- Resonance: The reverberation of sound in a medium, i.e., the throat, mouth or nose, shapes the tone into your own unique voice. Transitioning your voice requires significant re-programming of the small muscles of the throat and mouth to bring your vocal tone into a clear feminine ring.
- Articulation: There are some subtle, but important differences in the way men and women speak. Clear, crisp consonants add femininity to your expression.
- Phrasing: Studies suggest that women tend to speak in longer phrases than men. Try adding more descriptive adjectives to your expression.
- Pacing (tempo): While women tend to speak more quickly than men, it isn’t necessary to speed up your pace to sound more feminine.
- Melodic Intonation: The pitch variability of gliding up and down is a much greater range in women. Place more emphasis on certain syllables in a phrase.
- Fluency: “Smoothly flowing like golden honey” is the way I think of how a very feminine woman might speak. Speak mellifluously! Dance with your words!Fluency refers to the smooth vs choppy way you might speak. In musical terms, fluency is similar to rhythm. Rhythms may consist of a sense of easy flow (legato), which mean that notes are blended or connected. Staccato rhythms are halting or sharp.Listen to this short Bela Bartok piano piece. Pay close attention to the fluency, or connection of notes. Notice the abruptness of some of the notes compared to the flow of others.
Fluency refers to the smooth vs choppy way you might speak. In musical terms, fluency is similar to rhythm. Rhythms may consist of a sense of easy flow (legato), which mean that notes are blended or connected. Staccato rhythms are halting or sharp.
Listen to this short Bela Bartok piano piece. Pay close attention to the fluency, or connection of notes. Notice the abruptness of some of the notes compared to the flow of others.
Staccato = abrupt
Legato = smoothly flowing
Can you discern the legato vs staccato rhythm? In my (and others) observations of speakers, I hear men speak in a choppy, halting manner, whereas women speak in a smooth, flowing manner. Although women often speak quite rapidly, we do speak fluently.
ANGELINA JOLIE – *ELLEN -TAKING LIVES*PART 1 by screamingangie
Angelina Jolie is one of the most elegant and feminine women in the world (in my opinion). I love her voice and the smoothly flowing way her movements match the fluency of her voice. Notice the contrast to Ellen Degeneres, who has a more staccato style of speaking.
So, what is fluency exactly and why is it important for you as a transgender woman? It’s one of the elements that will complete you.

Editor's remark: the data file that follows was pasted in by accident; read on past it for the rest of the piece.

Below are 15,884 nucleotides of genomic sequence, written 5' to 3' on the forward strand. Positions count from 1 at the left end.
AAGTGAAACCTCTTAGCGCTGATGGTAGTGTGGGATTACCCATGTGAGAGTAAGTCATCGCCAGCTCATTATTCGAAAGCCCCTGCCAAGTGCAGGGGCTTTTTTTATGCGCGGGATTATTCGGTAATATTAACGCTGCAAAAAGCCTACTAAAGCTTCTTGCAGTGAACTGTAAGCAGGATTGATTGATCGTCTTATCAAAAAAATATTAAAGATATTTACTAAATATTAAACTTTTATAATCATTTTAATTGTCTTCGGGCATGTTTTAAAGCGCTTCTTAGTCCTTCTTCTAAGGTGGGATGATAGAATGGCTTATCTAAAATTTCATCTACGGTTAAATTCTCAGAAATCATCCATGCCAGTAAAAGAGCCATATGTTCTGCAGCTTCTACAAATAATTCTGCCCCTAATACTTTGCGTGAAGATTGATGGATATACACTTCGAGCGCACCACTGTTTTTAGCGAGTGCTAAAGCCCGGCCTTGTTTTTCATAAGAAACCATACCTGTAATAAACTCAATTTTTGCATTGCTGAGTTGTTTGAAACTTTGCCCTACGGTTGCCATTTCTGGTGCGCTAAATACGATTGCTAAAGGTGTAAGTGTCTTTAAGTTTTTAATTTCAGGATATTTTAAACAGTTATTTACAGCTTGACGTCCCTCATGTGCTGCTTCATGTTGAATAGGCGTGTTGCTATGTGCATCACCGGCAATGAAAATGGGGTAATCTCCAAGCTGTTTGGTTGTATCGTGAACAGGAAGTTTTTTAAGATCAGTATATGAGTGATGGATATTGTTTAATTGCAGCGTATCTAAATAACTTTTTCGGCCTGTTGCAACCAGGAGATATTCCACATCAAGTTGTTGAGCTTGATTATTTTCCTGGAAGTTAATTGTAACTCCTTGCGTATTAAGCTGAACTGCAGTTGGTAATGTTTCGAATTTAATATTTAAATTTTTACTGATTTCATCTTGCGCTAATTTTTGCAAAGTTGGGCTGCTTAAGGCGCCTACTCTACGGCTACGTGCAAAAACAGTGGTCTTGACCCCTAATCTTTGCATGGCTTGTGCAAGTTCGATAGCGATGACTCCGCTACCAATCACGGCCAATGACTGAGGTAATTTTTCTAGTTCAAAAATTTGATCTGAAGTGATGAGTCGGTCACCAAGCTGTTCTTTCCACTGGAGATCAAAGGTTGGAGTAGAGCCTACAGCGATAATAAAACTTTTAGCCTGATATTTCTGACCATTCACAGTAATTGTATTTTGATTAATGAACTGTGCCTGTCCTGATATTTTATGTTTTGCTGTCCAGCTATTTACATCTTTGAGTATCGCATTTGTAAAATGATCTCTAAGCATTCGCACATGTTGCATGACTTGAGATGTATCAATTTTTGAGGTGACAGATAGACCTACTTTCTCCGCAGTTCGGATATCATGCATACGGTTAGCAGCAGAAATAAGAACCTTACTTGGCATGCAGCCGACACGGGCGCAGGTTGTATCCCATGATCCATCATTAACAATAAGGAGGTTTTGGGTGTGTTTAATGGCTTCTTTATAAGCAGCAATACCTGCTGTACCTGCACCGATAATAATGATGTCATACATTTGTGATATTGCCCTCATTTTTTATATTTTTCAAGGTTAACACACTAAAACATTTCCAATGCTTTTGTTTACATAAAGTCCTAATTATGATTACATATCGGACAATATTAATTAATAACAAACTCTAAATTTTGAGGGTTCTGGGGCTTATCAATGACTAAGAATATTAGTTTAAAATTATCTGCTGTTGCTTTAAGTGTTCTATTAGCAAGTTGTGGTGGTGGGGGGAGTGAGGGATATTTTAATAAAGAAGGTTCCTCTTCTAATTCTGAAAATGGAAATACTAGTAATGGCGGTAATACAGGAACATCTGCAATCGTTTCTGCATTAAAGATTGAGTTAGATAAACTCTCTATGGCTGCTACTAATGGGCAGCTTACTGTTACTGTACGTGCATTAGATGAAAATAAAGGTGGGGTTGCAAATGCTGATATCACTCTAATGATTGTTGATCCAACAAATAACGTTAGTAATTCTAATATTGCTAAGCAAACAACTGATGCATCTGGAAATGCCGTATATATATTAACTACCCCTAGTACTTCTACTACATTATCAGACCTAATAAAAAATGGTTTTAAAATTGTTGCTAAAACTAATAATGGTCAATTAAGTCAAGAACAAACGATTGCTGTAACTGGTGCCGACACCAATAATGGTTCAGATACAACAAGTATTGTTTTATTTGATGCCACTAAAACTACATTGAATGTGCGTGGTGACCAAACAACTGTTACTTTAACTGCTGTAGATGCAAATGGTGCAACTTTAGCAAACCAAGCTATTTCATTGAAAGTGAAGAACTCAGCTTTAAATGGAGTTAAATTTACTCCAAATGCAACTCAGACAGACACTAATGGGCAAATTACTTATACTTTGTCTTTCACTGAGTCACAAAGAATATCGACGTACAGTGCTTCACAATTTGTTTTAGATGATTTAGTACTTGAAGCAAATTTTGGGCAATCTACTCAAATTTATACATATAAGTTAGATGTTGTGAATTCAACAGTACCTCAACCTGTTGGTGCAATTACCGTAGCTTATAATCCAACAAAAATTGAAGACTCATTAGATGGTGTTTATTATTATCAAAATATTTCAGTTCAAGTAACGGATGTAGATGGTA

Three Tips to Feminine Fluency
Dance with Words
I was working on fluency with a client the other day, and out of the blue she said, “It sounds like we’re dancing with words.”
Dance with these words. Find the flow. Experience the melody. Absorb their essence.
- The rushing stream washed the soil along with it.
- The sun sank slowly and was followed by darkness and a foggy chill.
- There is another alphabet, whispering from every leaf, singing from every river, shimmering from every sky.
Those of you reading this, who know my method well, understand that one of the major practice strategies I employ is proprioception–being aware of the physical sensation/feelings of your speech and voice when you speak. Speech sounds can be categorized in several ways. For this exercise, let’s look at those consonants that we might call “stretched” consonants. Their properties allow them to stretch as you produce them, they include–s, z, sh, h, l, m, n, ng, etc. Conversely, can you think which consonants might be classified as “quick”?
Here’s a practice exercise: Cue yourself to notice the stretched consonants in these words. Then try using each word in a sentence and notice proprioceptively (the sensation of the sounds) the feeling of the stretched consonants.
Just as there are quick and streteched consonants, there are “short” and “long” vowels. Think back to your primary education; can you come up with three “short” vowels? How about three “long” vowels? In nearly all of the training routines that I provide in my voice training programs, we vocalize using these three syllables, “hee,” “haa,” and “hoo.” Each of these is a “long” vowel, which by definition, means the vowel duration and voice onset time are longer (in time) than “short” vowels, like the /I/ in the word “hit.”
Now, as an exercise: Cue yourself to stretch the “long” vowels in these words more than you normally would the consonants in these words. Then try using each word in a sentence and notice proprioceptively how the vowels feel in your mouth.
Step 10: Fluency
Bring your feminine voice into her glory. Dance with your words! Taste the sounds! Stay in touch. I’d LOVE to know how you’re doing with Step 11.
Keeping you and your voice close to my heart,